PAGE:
There are so many gates to unlock that each time one gate is opened or abandoned so that Palestine can speak in English, it feels like a humanist triumph or a revolutionary breakthrough. Some Jewish Americans, softly Zionist or avowedly non-Zionist, struggle to come to terms with their privileged positions. The power dynamic they hold over Palestinian narration and presence in English is staggering. A Jewish American writer or editor who starts out with pro-Palestinian sentiments may go on to secure a powerful career through which they dominate Palestinian voices in English, no matter how progressive and fortified their pro-Palestinian stance may be. The conversation is, by and large, about American Jewry and Zionism, an internal debate in which Palestinians are most often represented, if at all, by a non-Palestinian representative. More here.
I presented a paper called ‘We Do Language’ today, words from Toni Morrison’s Nobel lecture. So happy I was able to include the following voices, beauty, wisdom and poetry. I’ve gotta admit, I’m loving Zoom:)
-Anam Cara by John O’Donohue -Demain dès l’aube by Victor Hugo -Le dormeur du val by Arthur Rimbaud -Dasht e Tanhai (In the desert of my solitude) by Faiz Ahmed Faiz -Light at the Edge of the World by Wade Davis -Linguistic Imperialism: Colonial Violence through Language by Ananya Ravishankar -Dreaming in Gujarati by Shailja Patel -A discourse on colonialism by Aime Cesaire -Things fall apart by Chinua Achebe -Memory for Forgetfulness by Mahmoud Darwish -Toni Morrison’s Nobel lecture
-Le Mot Juste by Mara Ahmed -Dasht e Tanhai as sung by Iqbal Bano -Ngugi wa Thiong’o Interview: Memories of Who We Are
-A language family tree in pictures, The Guardian -The emperor Akbar receiving Sultan Adam Gakkar, part of the Akbar-nama, illustrated late in Emperor Akbar’s reign -Photograph from Mara’s family archive, Brussels -Women in a Garden on a Moonlit Night, 1744 India, artist unknown, ink and watercolor on paper -Still from Peau d’âne, a French musical film directed by Jacques Demy, with Catherine Deneuve and Jean Marais -Abdur Rahman Chughtai (Pakistan, 1897-1975) Spinning Wheel, Etching on paper -Abdur Rahman Chughtai (Pakistan, 1897-1975) Maiden contemplating moths at a flame, Watercolor on card -Amrita Sher-Gil (Hungary/India, 1913-1941) Bride’s Toilet, 1937 -Jamdani sari, 20th century, the only surviving variety of muslin that uses coarser threads with traditional motifs, as woven by master-weaver Haji Kafiluddin of Rupganj, Dhaka, photo: Shahidul Alam, Drik Photographs -Watercolor with two women from Thar (Sindh, Pakistan) by Ali Abbas -A scene from “SpiNN,’’ Shahzia Sikander’s 2003 digital animation -Bachi Devi (India, contemporary artist) Peacock on tree, Folk art from the Indian village of Madhubani -Toni Morrison. Photo illustration by Lisa Larson-Walker. Photo by Bettman/Corbis.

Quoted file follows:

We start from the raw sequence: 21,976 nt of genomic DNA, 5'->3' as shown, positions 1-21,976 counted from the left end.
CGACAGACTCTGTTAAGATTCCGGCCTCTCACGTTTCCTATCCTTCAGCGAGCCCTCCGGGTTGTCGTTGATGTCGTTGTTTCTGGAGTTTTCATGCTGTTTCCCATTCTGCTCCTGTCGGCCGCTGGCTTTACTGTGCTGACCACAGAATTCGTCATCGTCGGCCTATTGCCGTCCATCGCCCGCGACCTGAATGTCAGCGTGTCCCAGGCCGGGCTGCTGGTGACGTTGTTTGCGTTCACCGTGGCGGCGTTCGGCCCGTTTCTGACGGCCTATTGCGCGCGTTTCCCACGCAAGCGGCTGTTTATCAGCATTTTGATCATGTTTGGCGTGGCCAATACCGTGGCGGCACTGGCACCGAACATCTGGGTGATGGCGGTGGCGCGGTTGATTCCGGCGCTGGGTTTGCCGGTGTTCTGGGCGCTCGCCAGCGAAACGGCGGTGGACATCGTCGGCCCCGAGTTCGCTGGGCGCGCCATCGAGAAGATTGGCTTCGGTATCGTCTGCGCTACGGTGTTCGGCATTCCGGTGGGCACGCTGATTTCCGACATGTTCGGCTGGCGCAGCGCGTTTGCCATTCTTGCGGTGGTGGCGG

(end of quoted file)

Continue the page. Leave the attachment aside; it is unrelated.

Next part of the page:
I was planning to put a trailer together for my new film ‘The Injured Body,’ but at close to 7 min, it’s more like a preview. This is the first time that people will get a glimpse of all the interviews we did (w 17 remarkable women) and the gorgeous dance performances we shot. I will be showing this never-before-seen, brand new material at a free online conference day after tomorrow, June 3, at 8pm.
I am honored to be a part of ‘Activate, Reimagine, Transform,’ a virtual gathering hosted by the UR Institute for the Performing Arts, in partnership with the UR Office of Equity and Inclusion, the Paul J. Burgett Intercultural Center, 540WMain, Inc., Create A Space Now, and Rochester Fringe Festival.
I will be talking about The Injured Body and so much more. It will be multimedia, as usual, with clips from the documentary and the premiere of a film preview.
Will present on opening night, June 3rd, at 8pm. The conference runs June 3-6 and is completely free. Pls register.
March For Palestine: Jinan Shbat, national organizer for the Arab-American Anti-Discrimination Committee (ADC), which participated in the protest, told Arab News that it was a milestone for pro-Palestinian activism in the US in terms of the size and diversity of the crowd, which included Jewish, African-American, and other ethnic and religious groups.
“For so long, our tax dollars have funded the ethnic cleansing of the Palestinian people,” she said. “We came today so we can say it loud and clear to this administration that we as Americans will no longer be complicit in funding these atrocities.”